Demystifying Multi-Cap Funds
These funds invest in stocks from across market capitalisations. These funds need to have an investment of at least 75 per cent of their portfolio in equities and equity-related investments at any point of time. The mandate says that a minimum of 25 per cent each must be invested into large-cap, mid-cap and small-cap stocks. The balance 25 per cent can be invested as per the discretion of the fund manager.
An investor can achieve diversification within equities by investing in these funds, and wouldn’t have to keep an eye on the market in terms of which category of stocks is performing at that particular time.
The large-cap portion in multi-cap funds gives stability to your portfolio, while the small-cap portion gives you the opportunity to generate an alpha. An investor who is mature, has a long-term horizon of three to five years and who is looking at a better risk-return profile may consider investing in the multi-cap category of mutual funds.
Different categories provide different risk-and-return profiles. So, suppose you plot on a graph, and you have returns on the X axis and risk on the Y axis, you will get a common intersection point. Large-caps provide the least risk, but their returns could be relatively less. If you move on to the next category, which is flexi cap, the returns will be superior to large-cap funds, but there will be higher risk, too, because that category invests across the market.
Now if you move to the next category of multi-caps, it will have higher risk but also higher return potential. Beyond that, if you move to mid-caps and small-caps, the risk-return profile changes proportionately. The risk is higher in the last two categories, but the return potential is higher too.
Flexi-Cap Vs Multi-Cap
Typically, flexi-cap funds follow NSE 500 as benchmark. If you look at the composition of the benchmark in terms of market caps, then large-cap dominates around 75 per cent of the index. Plus, if you compare that with multi-cap funds, by definition or by mandate, they need to have a minimum 25 per cent exposure to small-, mid- and large-caps each. Therefore, the latter give you a far better opportunity to diversify across market caps.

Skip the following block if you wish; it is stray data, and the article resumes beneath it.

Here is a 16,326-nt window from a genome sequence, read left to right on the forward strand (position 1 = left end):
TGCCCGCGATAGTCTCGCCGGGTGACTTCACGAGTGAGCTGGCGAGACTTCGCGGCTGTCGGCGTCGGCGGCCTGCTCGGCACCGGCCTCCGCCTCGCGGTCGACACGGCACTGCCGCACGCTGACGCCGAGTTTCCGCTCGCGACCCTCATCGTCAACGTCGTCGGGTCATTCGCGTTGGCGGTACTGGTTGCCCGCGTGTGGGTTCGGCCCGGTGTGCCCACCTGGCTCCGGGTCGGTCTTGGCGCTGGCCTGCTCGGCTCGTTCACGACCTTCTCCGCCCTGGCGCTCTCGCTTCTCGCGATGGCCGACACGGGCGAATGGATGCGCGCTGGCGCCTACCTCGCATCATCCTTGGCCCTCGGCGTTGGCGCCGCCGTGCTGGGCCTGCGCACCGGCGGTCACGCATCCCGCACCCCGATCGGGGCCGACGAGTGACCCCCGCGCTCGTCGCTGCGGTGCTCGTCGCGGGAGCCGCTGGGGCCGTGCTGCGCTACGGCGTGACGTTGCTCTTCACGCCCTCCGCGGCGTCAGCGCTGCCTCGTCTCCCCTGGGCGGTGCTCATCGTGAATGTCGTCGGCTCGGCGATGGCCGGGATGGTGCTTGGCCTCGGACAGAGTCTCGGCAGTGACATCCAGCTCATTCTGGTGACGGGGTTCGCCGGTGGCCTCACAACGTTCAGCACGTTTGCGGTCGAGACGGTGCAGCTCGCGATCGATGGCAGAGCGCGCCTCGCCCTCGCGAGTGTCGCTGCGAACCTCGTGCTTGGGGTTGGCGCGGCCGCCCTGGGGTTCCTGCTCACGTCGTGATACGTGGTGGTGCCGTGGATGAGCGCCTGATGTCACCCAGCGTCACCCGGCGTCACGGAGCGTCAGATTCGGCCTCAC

Things To Keep In Mind
Investment Horizon: Investors opting for multi-cap funds should have a reasonable time horizon of at least three to five years. Investors need to understand that the exposure to mid-cap and small-cap stocks is higher in these funds, and this exposure results into higher volatility.
Choice of Fund House And Scheme: It is also important for the investors to look at the philosophy of the fund house, the track record of the scheme and its distinctive features.
Fund Manager’s Role: Capital markets regulator Securities and Exchange Board of India has defined the top 100 companies as large-caps, the next 150 as mid-caps, and beyond the first 250, there’s an ocean of small-caps. It depends on the fund manager’s ability to select the right stock. It is this selection ability that can make a big difference in the returns generated from the fund.
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